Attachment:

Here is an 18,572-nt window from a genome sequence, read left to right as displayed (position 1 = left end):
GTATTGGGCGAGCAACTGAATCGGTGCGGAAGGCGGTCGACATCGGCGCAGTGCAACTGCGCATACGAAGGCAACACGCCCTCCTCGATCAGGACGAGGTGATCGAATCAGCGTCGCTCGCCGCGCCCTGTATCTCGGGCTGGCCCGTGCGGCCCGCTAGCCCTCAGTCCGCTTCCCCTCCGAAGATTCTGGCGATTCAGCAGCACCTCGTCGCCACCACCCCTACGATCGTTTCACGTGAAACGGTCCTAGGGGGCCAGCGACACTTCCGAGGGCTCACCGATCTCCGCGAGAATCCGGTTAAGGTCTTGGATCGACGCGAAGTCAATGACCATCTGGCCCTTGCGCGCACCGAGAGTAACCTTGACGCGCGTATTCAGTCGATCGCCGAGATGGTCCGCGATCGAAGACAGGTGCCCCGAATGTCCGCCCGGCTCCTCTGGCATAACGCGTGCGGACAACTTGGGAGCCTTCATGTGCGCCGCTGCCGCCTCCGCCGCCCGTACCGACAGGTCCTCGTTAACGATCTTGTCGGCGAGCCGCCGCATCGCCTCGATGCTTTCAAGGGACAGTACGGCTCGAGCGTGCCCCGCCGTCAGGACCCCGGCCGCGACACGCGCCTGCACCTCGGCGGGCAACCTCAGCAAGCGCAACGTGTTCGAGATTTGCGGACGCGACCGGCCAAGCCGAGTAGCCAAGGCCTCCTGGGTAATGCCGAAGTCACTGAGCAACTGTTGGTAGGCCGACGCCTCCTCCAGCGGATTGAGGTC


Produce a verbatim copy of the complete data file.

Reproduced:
Here is an 18,572-nt window from a genome sequence, read left to right as displayed (position 1 = left end):
GTATTGGGCGAGCAACTGAATCGGTGCGGAAGGCGGTCGACATCGGCGCAGTGCAACTGCGCATACGAAGGCAACACGCCCTCCTCGATCAGGACGAGGTGATCGAATCAGCGTCGCTCGCCGCGCCCTGTATCTCGGGCTGGCCCGTGCGGCCCGCTAGCCCTCAGTCCGCTTCCCCTCCGAAGATTCTGGCGATTCAGCAGCACCTCGTCGCCACCACCCCTACGATCGTTTCACGTGAAACGGTCCTAGGGGGCCAGCGACACTTCCGAGGGCTCACCGATCTCCGCGAGAATCCGGTTAAGGTCTTGGATCGACGCGAAGTCAATGACCATCTGGCCCTTGCGCGCACCGAGAGTAACCTTGACGCGCGTATTCAGTCGATCGCCGAGATGGTCCGCGATCGAAGACAGGTGCCCCGAATGTCCGCCCGGCTCCTCTGGCATAACGCGTGCGGACAACTTGGGAGCCTTCATGTGCGCCGCTGCCGCCTCCGCCGCCCGTACCGACAGGTCCTCGTTAACGATCTTGTCGGCGAGCCGCCGCATCGCCTCGATGCTTTCAAGGGACAGTACGGCTCGAGCGTGCCCCGCCGTCAGGACCCCGGCCGCGACACGCGCCTGCACCTCGGCGGGCAACCTCAGCAAGCGCAACGTGTTCGAGATTTGCGGACGCGACCGGCCAAGCCGAGTAGCCAAGGCCTCCTGGGTAATGCCGAAGTCACTGAGCAACTGTTGGTAGGCCGACGCCTCCTCCAGCGGATTGAGGTC